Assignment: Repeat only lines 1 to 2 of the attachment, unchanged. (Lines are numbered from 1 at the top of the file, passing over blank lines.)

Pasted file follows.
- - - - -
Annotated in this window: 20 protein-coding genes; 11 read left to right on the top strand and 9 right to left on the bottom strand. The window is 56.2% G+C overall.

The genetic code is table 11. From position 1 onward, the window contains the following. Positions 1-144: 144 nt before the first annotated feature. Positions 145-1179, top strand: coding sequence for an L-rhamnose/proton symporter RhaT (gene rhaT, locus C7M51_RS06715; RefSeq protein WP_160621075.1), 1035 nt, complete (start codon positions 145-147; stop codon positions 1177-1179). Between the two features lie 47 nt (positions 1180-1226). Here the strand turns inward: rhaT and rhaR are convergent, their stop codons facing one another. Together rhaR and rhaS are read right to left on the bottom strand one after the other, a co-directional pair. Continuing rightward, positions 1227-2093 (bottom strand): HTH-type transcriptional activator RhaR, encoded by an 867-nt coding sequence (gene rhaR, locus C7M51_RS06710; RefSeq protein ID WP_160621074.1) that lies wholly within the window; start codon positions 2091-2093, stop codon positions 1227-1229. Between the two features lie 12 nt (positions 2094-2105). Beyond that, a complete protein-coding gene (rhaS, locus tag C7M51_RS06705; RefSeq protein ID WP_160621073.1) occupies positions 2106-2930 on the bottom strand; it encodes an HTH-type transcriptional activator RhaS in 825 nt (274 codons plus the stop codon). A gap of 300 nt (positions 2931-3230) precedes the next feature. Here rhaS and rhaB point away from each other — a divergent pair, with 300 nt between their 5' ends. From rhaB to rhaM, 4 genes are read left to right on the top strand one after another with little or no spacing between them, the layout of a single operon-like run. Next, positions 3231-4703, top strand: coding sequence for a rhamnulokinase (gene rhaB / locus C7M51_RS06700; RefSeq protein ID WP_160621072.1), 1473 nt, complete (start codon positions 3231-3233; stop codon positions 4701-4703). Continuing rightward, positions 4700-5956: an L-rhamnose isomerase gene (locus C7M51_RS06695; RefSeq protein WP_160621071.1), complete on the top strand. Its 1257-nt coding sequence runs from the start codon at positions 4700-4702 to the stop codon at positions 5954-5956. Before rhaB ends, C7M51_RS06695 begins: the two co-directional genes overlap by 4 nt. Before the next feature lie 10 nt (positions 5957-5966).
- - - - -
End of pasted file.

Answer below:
Annotated in this window: 20 protein-coding genes; 11 read left to right on the top strand and 9 right to left on the bottom strand. The window is 56.2% G+C overall.

The genetic code is table 11. From position 1 onward, the window contains the following. Positions 1-144: 144 nt before the first annotated feature. Positions 145-1179, top strand: coding sequence for an L-rhamnose/proton symporter RhaT (gene rhaT, locus C7M51_RS06715; RefSeq protein WP_160621075.1), 1035 nt, complete (start codon positions 145-147; stop codon positions 1177-1179). Between the two features lie 47 nt (positions 1180-1226). Here the strand turns inward: rhaT and rhaR are convergent, their stop codons facing one another. Together rhaR and rhaS are read right to left on the bottom strand one after the other, a co-directional pair. Continuing rightward, positions 1227-2093 (bottom strand): HTH-type transcriptional activator RhaR, encoded by an 867-nt coding sequence (gene rhaR, locus C7M51_RS06710; RefSeq protein ID WP_160621074.1) that lies wholly within the window; start codon positions 2091-2093, stop codon positions 1227-1229. Between the two features lie 12 nt (positions 2094-2105). Beyond that, a complete protein-coding gene (rhaS, locus tag C7M51_RS06705; RefSeq protein ID WP_160621073.1) occupies positions 2106-2930 on the bottom strand; it encodes an HTH-type transcriptional activator RhaS in 825 nt (274 codons plus the stop codon). A gap of 300 nt (positions 2931-3230) precedes the next feature. Here rhaS and rhaB point away from each other — a divergent pair, with 300 nt between their 5' ends. From rhaB to rhaM, 4 genes are read left to right on the top strand one after another with little or no spacing between them, the layout of a single operon-like run. Next, positions 3231-4703, top strand: coding sequence for a rhamnulokinase (gene rhaB / locus C7M51_RS06700; RefSeq protein ID WP_160621072.1), 1473 nt, complete (start codon positions 3231-3233; stop codon positions 4701-4703). Continuing rightward, positions 4700-5956: an L-rhamnose isomerase gene (locus C7M51_RS06695; RefSeq protein WP_160621071.1), complete on the top strand. Its 1257-nt coding sequence runs from the start codon at positions 4700-4702 to the stop codon at positions 5954-5956. Before rhaB ends, C7M51_RS06695 begins: the two co-directional genes overlap by 4 nt. Before the next feature lie 10 nt (positions 5957-5966).